Tuesday, March 21, 2006

New European study: The importance of understanding nano … and the public

Swissinfo.com just reported on a study by researchers at the Federal Institute of Technology in Zurich (Eidgenössische Technische Hochschule, ETH) today on the risks and opportunities of nanotechnology. The study examined research practices and opinions of researchers in 32 companies in Switzerland and Germany. The researchers also conducted a national survey of almost 900 Swiss citizens on their views of nanotech and nanotech regulations.

I will post more specific details once I have seen the report. But here are a few interesting findings, based on the swissinfo.com report:

“The findings concluded that people are happy to use products such as skis, but were not so keen to consume nanoparticles or put them on their skin in the form of sun lotion or cosmetics.

The science of nanotechnology could founder on the same negative publicity that dogged genetics unless more is done to assess risks, a Swiss report warns.

Researchers from the Federal Institute of Technology in Zurich found a lack of guidelines and effort to identify potential side effects, but the Swiss authorities are working to redress the problem.”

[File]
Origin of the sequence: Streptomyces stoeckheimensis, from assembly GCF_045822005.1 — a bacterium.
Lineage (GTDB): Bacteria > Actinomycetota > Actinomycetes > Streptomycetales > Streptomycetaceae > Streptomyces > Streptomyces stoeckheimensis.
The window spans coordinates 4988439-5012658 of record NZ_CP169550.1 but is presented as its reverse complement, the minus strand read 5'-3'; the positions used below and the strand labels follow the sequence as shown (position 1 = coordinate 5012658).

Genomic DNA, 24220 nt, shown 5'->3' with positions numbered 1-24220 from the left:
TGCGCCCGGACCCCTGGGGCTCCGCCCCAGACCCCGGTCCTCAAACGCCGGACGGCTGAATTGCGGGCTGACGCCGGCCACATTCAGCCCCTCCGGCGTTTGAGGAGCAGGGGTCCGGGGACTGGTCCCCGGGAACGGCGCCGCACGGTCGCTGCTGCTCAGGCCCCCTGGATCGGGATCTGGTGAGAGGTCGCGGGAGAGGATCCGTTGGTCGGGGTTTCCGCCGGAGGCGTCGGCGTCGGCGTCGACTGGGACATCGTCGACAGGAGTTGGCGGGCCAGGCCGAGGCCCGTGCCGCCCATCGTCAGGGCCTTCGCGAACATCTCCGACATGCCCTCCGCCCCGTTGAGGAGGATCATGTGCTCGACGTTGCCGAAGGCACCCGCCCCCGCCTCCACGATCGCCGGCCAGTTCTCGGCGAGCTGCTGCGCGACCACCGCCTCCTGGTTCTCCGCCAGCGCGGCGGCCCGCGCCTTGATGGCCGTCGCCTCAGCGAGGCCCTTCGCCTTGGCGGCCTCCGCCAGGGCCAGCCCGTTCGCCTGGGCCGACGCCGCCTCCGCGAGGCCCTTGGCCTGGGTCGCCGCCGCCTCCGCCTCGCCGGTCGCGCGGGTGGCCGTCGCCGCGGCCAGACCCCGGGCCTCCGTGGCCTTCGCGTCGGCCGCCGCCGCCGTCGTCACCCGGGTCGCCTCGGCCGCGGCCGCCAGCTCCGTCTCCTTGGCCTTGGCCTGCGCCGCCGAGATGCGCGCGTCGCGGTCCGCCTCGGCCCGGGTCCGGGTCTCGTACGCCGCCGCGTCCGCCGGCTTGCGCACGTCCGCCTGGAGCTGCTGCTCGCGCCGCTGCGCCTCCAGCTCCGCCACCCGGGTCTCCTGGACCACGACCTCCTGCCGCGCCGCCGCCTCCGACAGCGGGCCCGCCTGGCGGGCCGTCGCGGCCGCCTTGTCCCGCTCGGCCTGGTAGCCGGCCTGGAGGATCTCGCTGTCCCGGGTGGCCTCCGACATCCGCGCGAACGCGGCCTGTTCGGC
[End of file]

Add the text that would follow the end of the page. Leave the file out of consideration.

And given the lack of federal guidelines, the following findings are not very surprising:

“Only two of the 32 companies in Switzerland and Germany surveyed by the institute had investigated the effects of absorption of nanoparticles by living organisms. Three-quarters admitted they had not carried out risk assessments on research or on their products.

One in five had examined whether products containing nanoparticles could be toxic while a quarter did not know whether tests had been carried out.”

The other interesting aspect of this study, summarized in a separate press release on ETH’s web site: NGOs apparently have dropped the ball on this so far:

“In order to build trust, however, more information is needed–and this is where the stumbling block lies. To be sure, the view of the actors in the nano business is that it is the responsibility of the media, NGOs and governing bodies to inform the population. In reality, however, they are not fulfilling this function. ‘The NGOs don't seem to have discovered this theme, yet’ surmises [Arnim] Wiek [at ETH]. Switzerland's Federal Office for Public Health (BAG) and the Swiss Agency for the Environment (BAFU) are currently working on the construction of a new information platform on nano-technology.”

Michael Siegrist, an expert on risk perceptions and trust related to new technologies and a senior researcher at the ETH Zurich, summarized the findings on swissinfo.com:

“‘We found that lay people perceived more risks than the experts,’ he said: ‘The problem with this is that we might end up in the same situation as we had with gene technology.’

Siegrist believes communication and targeted marketing are the keys to the industry's success.

‘If the industry resists making claims they cannot fulfil and provides applications that are useful to consumers, then we could avoid the problems we had with GM [genetically modified] food,’ he said.

‘People are more prepared to accept potential risks of mobile phones than they are with GM tomatoes that have a longer shelf life.’”